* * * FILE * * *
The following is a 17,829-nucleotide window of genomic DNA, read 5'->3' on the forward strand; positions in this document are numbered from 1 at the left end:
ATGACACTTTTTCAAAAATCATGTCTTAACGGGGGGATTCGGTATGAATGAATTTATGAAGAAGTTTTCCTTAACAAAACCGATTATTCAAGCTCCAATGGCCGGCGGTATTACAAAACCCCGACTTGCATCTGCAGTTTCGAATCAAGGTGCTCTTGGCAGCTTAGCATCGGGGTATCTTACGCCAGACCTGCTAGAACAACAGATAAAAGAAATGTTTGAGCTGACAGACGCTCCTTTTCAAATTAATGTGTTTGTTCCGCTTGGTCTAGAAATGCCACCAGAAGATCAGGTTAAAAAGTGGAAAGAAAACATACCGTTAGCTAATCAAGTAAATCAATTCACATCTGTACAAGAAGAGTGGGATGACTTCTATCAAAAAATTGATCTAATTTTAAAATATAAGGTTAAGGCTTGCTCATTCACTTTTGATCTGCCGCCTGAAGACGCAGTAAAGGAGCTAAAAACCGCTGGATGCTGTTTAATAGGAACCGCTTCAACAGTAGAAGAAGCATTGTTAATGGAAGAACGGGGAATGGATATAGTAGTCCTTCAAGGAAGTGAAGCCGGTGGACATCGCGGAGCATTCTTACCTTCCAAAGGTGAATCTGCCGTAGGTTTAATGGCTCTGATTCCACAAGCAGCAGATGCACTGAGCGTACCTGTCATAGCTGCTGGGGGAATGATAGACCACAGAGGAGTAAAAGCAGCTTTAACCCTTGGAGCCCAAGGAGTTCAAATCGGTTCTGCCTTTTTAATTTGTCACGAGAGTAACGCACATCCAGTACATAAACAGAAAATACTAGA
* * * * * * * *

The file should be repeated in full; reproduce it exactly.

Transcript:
The following is a 17,829-nucleotide window of genomic DNA, read 5'->3' on the forward strand; positions in this document are numbered from 1 at the left end:
ATGACACTTTTTCAAAAATCATGTCTTAACGGGGGGATTCGGTATGAATGAATTTATGAAGAAGTTTTCCTTAACAAAACCGATTATTCAAGCTCCAATGGCCGGCGGTATTACAAAACCCCGACTTGCATCTGCAGTTTCGAATCAAGGTGCTCTTGGCAGCTTAGCATCGGGGTATCTTACGCCAGACCTGCTAGAACAACAGATAAAAGAAATGTTTGAGCTGACAGACGCTCCTTTTCAAATTAATGTGTTTGTTCCGCTTGGTCTAGAAATGCCACCAGAAGATCAGGTTAAAAAGTGGAAAGAAAACATACCGTTAGCTAATCAAGTAAATCAATTCACATCTGTACAAGAAGAGTGGGATGACTTCTATCAAAAAATTGATCTAATTTTAAAATATAAGGTTAAGGCTTGCTCATTCACTTTTGATCTGCCGCCTGAAGACGCAGTAAAGGAGCTAAAAACCGCTGGATGCTGTTTAATAGGAACCGCTTCAACAGTAGAAGAAGCATTGTTAATGGAAGAACGGGGAATGGATATAGTAGTCCTTCAAGGAAGTGAAGCCGGTGGACATCGCGGAGCATTCTTACCTTCCAAAGGTGAATCTGCCGTAGGTTTAATGGCTCTGATTCCACAAGCAGCAGATGCACTGAGCGTACCTGTCATAGCTGCTGGGGGAATGATAGACCACAGAGGAGTAAAAGCAGCTTTAACCCTTGGAGCCCAAGGAGTTCAAATCGGTTCTGCCTTTTTAATTTGTCACGAGAGTAACGCACATCCAGTACATAAACAGAAAATACTAGA